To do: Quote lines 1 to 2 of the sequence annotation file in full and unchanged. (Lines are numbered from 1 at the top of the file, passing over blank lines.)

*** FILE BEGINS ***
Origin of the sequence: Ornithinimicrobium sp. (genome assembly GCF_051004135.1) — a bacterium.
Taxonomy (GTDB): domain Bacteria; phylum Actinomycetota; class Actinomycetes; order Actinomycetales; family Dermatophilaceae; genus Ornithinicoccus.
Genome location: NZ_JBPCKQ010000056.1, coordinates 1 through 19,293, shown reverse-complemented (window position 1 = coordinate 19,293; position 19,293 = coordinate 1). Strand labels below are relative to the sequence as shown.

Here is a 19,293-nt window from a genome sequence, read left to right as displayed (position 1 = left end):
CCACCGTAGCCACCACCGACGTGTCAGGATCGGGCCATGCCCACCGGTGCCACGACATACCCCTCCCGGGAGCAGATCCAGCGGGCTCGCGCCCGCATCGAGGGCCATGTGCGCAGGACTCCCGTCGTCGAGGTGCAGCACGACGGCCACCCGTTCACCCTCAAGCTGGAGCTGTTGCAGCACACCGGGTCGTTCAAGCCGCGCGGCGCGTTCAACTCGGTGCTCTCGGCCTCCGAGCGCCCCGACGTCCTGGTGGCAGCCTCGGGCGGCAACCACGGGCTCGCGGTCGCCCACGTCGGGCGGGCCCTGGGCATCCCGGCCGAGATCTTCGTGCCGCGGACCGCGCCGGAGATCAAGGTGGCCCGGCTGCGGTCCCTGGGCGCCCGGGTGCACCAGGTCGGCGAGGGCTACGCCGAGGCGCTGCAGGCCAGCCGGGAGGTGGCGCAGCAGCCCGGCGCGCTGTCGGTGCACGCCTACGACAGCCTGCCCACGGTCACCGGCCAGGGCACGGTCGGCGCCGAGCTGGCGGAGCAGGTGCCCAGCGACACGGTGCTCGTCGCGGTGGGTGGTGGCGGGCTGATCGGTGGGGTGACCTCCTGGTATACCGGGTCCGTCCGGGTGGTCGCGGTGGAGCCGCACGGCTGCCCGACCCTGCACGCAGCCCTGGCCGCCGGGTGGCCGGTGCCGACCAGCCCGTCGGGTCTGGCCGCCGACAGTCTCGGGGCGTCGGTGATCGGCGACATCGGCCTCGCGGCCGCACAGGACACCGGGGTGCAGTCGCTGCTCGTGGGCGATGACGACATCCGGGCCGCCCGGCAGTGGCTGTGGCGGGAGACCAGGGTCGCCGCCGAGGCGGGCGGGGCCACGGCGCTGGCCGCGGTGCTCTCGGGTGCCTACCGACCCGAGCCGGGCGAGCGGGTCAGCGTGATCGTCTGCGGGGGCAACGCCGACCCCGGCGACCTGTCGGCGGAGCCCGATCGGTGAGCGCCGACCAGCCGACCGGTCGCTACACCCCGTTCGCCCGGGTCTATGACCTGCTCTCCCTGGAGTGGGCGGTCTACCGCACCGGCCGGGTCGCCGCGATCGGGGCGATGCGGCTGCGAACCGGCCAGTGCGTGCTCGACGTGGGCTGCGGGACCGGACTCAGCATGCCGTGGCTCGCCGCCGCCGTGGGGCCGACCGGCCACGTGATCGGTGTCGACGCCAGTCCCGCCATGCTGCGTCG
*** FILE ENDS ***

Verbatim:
Origin of the sequence: Ornithinimicrobium sp. (genome assembly GCF_051004135.1) — a bacterium.
Taxonomy (GTDB): domain Bacteria; phylum Actinomycetota; class Actinomycetes; order Actinomycetales; family Dermatophilaceae; genus Ornithinicoccus.